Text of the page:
A report has shed light on the extent of inequality still faced by women who work in STEM-related professions across Scotland.
Equate Scotland has published the findings of a report looking at the experiences of more than 400 women working in STEM (Science, Technology, Engineering & Maths) professions.
The report suggests that urgent action is required to address the issue of inequality in male-dominated workplaces, and provides recommendations on what education providers, employers and government can do to create positive change.
According to the report, nearly two-thirds (60%) of respondents had experienced sexism in the workplace or in their place of educations. Similarly, one-in-three women do not feel confident in reporting experiences of exclusion or discrimination to their employers.
Half of LGBT women agreed they do not feel confident in reporting these issues, while more than half of disabled and Black and Minority Ethnic (BME) women also experienced the same issue.
In breaking down responses to provide an intersectional analysis, the Equate Scotland report is also the first of its kind, highlighting what women from BME backgrounds, disabled women, LGBT women and women with care responsibilities experience across STEM.
Equate Scotland said this has helped to create a clearer understanding of experiences and identify those who experience overlapping inequalities in both society and the workplace.
Commenting on the report findings, Talat Yaqoob, Director of Equate Scotland, said: “This report is groundbreaking as it has disaggregated the data to give us a more accurate understanding of women’s experiences. By analysing it in this way, we are able to illustrate the often hidden realities for women who experience multiple discriminations.
“Our report reveals the extent of inequality faced by BME women, disabled women, LGBT women and women with caring responsibilities.”
Yaqoob added that the report is a “call for action” to improve workplace practices – especially given the current environment.
She said: “With the current Covid-19 crisis, science and technology has never been more important, to respond adequately we need the best minds working in these sectors; that is why we must tackle all and any inequalities that act as a barrier to women’s participation.”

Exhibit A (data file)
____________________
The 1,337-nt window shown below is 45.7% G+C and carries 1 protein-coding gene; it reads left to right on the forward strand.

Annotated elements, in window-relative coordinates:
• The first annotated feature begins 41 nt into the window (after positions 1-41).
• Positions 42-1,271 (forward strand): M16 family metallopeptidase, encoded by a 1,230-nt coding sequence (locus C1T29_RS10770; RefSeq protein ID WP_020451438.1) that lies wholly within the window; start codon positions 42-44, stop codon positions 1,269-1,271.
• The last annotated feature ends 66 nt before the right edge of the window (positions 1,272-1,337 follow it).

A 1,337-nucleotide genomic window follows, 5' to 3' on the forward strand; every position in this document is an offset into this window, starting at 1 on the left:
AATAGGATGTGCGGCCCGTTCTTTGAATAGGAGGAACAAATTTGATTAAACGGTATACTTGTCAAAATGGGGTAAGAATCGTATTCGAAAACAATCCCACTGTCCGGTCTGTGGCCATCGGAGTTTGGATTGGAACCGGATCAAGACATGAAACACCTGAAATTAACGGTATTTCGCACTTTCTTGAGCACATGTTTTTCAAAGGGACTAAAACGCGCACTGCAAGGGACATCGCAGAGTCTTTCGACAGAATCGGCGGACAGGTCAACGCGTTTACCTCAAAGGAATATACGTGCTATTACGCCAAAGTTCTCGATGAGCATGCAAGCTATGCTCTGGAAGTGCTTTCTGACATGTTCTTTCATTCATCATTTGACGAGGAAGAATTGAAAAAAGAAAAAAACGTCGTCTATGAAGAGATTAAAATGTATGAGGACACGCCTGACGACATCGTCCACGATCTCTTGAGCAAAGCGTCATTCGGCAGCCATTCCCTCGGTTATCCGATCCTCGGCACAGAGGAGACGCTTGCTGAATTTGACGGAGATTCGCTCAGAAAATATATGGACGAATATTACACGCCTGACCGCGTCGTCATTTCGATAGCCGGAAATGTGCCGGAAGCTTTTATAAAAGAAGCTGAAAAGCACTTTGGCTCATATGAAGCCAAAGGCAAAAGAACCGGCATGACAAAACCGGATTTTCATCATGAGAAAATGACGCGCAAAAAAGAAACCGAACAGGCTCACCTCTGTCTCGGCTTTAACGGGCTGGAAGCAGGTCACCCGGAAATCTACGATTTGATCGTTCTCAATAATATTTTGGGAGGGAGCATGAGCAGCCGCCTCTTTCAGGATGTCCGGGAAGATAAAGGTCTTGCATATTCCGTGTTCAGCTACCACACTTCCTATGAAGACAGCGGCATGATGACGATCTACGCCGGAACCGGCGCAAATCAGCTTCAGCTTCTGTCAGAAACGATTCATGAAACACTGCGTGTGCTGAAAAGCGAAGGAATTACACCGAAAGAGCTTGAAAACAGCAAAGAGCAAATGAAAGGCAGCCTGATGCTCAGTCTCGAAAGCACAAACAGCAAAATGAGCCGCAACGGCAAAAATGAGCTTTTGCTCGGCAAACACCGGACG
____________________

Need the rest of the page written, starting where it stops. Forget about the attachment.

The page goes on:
Around 64% of respondents said they do not feel enough is being done to create inclusive workplaces or education institutions at present. More than 80% of BME women and LGBT women who participated in the survey highlighted this problem and 90% of disabled women agree that not enough is being done to promote inclusive workplaces.
Additionally, nearly three-quarters (74%) of women with caring responsibilities also experience the same in this regard.
Mavis Amadi, a member of the Equate Scotland steering committee and a chartered engineer, said; “I welcome this report and the important insights it provides into the workplace experience for so many women. As a woman, a mother and a migrant, I have experienced inequality across these different parts of my identity, but I also know lots of employers are trying to change and create better working environments.”
Recommendations from the report include increasing the collection of data that may help influence or better-inform policymaking at a national level. Similarly, for women with care responsibilities, the provision of affordable or flexible childcare should be a key priority. ]
“Both the Scottish Government’s Gender Pat Gap Action Plan and the First Minister’s Advisory Council have recommended/stated the need for disaggregated intersectional data to better understand women’s inequality in Scotland and create policy that improves their lives,” the report states.
“This report reaffirms those recommendations with a call for intersectional analysis and data to become the norm in Scotland,” it adds.
Training schemes focusing on diversity and inclusion should also be an area which businesses and educational institutions prioritise moving forward.
“Women who completed our survey emphasised the need for education on equality, diversity and inclusion in different areas across society from schools to higher education institutions, including industry and the public sector, to create social change that permeates into the workplace,” the report explains.
Reacting to the report publication, ScotlandIS Chief Executive Jane Morrison-Ross said: “The recent report by Equate Scotland highlights the need to break down barriers that exist and drive inclusivity and diversity in all of their forms across the business landscape.
“We hope that with the empirical data available, showing the benefits of an inclusive workforce and Board will continue to encourage the adoption of working practices to drive this change.”
Morrison-Ross added: “We are fully supportive of the need to create truly inclusive and diverse workplaces and have been working with partners across industry for a number of years to this effect.
“The work of the Tackling the Technology Gender Gap Together group, led by Skills Development Scotland is already beginning to show a decrease in the gender gap within technology-led businesses, but of course, there is always more work to be done.”